Stay In Your Own Lane: Why We Need To Stop Judging Other People’s Lives

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It’s really tempting to talk about other people…  To insist that we know them and the motives behind their actions and behavior; to make assumptions about what they’re feeling and why they do the things they do and say the things they say.

Oh boy, don’t we love ourselves a good over-analyzing session with friends gossiping about people we think we know everything about!  Asking everyone’s opinion on what we think they’re thinking and don’t we agree with them that they need to do things differently and if they would just do some work on themselves or go to therapy or stop trying to fill their empty holes with alcohol or food or drugs or trying to get attention from others, wouldn’t they be better people?

So this is what I tell people who are focusing all of their attention on other people and what they’re doing:

Stay in your own lane.

Keep your eyes on the road in front of you. Stop swerving into other people’s lanes trying to get their attention and show them how to drive better with your mad navigation skills.

See that lane you’re driving in? Keep your focus on that one so you don’t veer off the road or go so slow that you fail to hit up all the cool locations you want to see in the timeframe you want to see them.

Don’t spend so much time obsessing over the speed and way in which the other cars around you are driving (especially if they’re carrying people you used to carpool with)! They are doing what feels most comfortable for them.

Some of them are nervous drivers because they’ve had some bad experiences on the road before or been in a traumatic accident so they need to go a little slower to feel safe.

Some of them drive too fast, cutting in and out of other people’s lanes like erratic maniacs because they have a desperate need to get to where they’re going fast. They suffer from FOMO (Fear Of Missing Out) and for them, living on the edge and barreling through life is an exciting distraction from slowing down and taking stock of what’s in front of them that they don’t care to see.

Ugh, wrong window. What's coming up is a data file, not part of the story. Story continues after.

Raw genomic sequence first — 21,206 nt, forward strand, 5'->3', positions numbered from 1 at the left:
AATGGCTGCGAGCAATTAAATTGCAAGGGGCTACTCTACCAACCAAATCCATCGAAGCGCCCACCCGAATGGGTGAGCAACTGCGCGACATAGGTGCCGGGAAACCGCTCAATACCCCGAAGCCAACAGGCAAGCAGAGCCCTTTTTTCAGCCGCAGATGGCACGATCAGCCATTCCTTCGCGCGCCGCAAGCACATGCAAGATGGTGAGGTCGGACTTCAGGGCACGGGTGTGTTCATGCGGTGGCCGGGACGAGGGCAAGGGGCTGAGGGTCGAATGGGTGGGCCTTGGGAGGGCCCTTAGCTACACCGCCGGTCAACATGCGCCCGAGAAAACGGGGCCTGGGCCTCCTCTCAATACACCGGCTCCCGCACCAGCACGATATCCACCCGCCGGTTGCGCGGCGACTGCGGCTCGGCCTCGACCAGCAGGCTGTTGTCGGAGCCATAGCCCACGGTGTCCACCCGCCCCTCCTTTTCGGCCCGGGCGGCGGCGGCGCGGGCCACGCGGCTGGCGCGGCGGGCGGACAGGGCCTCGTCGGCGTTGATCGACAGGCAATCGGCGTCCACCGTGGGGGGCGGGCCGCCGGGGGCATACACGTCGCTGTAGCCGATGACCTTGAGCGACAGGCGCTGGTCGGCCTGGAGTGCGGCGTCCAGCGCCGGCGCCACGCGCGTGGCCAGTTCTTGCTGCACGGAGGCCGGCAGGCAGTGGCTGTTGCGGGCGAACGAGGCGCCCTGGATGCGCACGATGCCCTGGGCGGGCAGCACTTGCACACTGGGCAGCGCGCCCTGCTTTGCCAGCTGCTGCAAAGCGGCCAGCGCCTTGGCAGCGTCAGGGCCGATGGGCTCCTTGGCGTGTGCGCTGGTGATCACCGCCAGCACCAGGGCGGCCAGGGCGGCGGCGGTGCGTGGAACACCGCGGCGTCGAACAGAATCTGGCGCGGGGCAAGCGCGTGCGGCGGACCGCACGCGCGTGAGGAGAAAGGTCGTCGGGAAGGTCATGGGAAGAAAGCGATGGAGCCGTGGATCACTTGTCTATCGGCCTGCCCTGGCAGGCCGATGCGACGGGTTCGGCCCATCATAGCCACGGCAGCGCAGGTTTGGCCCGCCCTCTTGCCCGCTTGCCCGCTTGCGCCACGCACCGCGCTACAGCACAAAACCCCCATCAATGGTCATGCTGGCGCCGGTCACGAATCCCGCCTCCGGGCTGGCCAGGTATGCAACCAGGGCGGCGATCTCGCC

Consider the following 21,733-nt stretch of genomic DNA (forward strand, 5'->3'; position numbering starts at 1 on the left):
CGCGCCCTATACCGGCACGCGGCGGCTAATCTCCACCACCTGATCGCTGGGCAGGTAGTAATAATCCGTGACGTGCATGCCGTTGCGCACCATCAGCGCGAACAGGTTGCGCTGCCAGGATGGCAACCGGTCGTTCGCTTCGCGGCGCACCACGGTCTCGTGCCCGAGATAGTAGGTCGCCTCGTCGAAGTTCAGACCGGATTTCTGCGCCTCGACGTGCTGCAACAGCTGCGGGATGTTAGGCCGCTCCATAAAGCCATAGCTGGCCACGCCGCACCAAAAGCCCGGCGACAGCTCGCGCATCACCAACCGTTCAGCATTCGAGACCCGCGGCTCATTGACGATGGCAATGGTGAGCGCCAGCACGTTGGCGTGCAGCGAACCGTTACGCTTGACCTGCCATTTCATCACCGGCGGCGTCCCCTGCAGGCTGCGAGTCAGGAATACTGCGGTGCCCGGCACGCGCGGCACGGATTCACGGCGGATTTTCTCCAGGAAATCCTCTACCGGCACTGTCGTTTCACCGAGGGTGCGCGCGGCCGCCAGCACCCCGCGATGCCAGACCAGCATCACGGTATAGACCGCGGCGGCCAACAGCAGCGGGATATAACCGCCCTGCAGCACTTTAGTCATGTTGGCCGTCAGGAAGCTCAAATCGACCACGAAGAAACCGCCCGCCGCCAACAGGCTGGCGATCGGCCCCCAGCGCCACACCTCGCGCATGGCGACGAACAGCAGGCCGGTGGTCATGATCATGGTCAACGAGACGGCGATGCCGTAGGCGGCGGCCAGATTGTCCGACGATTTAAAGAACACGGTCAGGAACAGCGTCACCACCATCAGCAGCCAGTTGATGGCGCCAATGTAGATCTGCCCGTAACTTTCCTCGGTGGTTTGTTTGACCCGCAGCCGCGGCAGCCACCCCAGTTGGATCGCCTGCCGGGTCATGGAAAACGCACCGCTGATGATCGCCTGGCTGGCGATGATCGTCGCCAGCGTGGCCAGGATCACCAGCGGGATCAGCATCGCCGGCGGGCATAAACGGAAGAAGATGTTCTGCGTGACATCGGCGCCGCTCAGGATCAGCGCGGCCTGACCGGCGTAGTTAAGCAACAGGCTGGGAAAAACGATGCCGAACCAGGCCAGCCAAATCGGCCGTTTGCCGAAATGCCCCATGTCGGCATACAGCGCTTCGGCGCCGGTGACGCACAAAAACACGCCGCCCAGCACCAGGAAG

Other people have no idea where they’re going and no pre-planned destination. They meander all over the road, checking out every sign trying to decide if that’s an exit where they might want to get off and explore for awhile. Which really drives us Type A drivers out of our minds because dammit if those drivers had any sense of purpose or responsibility whatsoever they’d get a lot further on their trip and they wouldn’t be slowing the rest of us down!

Then there’s the jerk riding your ass and hand signaling you, often with one of his prominent fingers to go at a different speed or move out of their way. Remember, that’s about them, not you. They have a choice to go around you without all that fuss but these drivers have a desperate need to make themselves seen and heard.

Here’s the point… stop focusing on them at all. Crank up the tunes on your radio, settle into your own vehicle and keep your focus right there. Because if you don’t you might miss seeing the maintenance light go on in your own car telling you it needs attention and has to be serviced.

The distraction of turning our eyes towards someone else on the road to give a running commentary of their driving might be the very thing that makes us lose focus and crash into the car in front of us, which will injure not just us but other people we didn’t intend to hurt.

When we’re so busy looking around us and critiquing everyone else’s driving, we take the focus off our own.

Where do we need to slow down?

Where should we be speeding up?

Should we have chosen that last exit to explore or did we miss an opportunity because our eyes were focused elsewhere?

Would someone else say our own driving sucks and we’re reckless and irresponsible on the road? If so, we need to look at that while sitting in our own car.

Is it true? Can we recall a time when we’ve unintentionally driven recklessly?

Can we remember a time we ourselves had no plan… no GPS, no direct route to where we were headed?

Can we remember a time we had gotten lost? If so, can we have compassion for the driver in the other lane who is now driving in circles trying to find his way?

It’s so important to stay in our own lane in life. We have no right forcing ourselves into others or assuming our way is the only way. We’re all learning how to be better as we travel down these roads of life.

The roads towards self-acceptance, towards self-love, towards fulfilling relationships, towards careers we love, towards deeper connections with people, towards vulnerability, towards forgiveness, towards redemption, towards courage, towards fearlessness and hope and our life purpose.

So let’s allow people to live their lives their way and at their pace. Make no judgments or assumptions about them. It’s part of their journey. And the journey is far more important and always way more revealing than the final destination.

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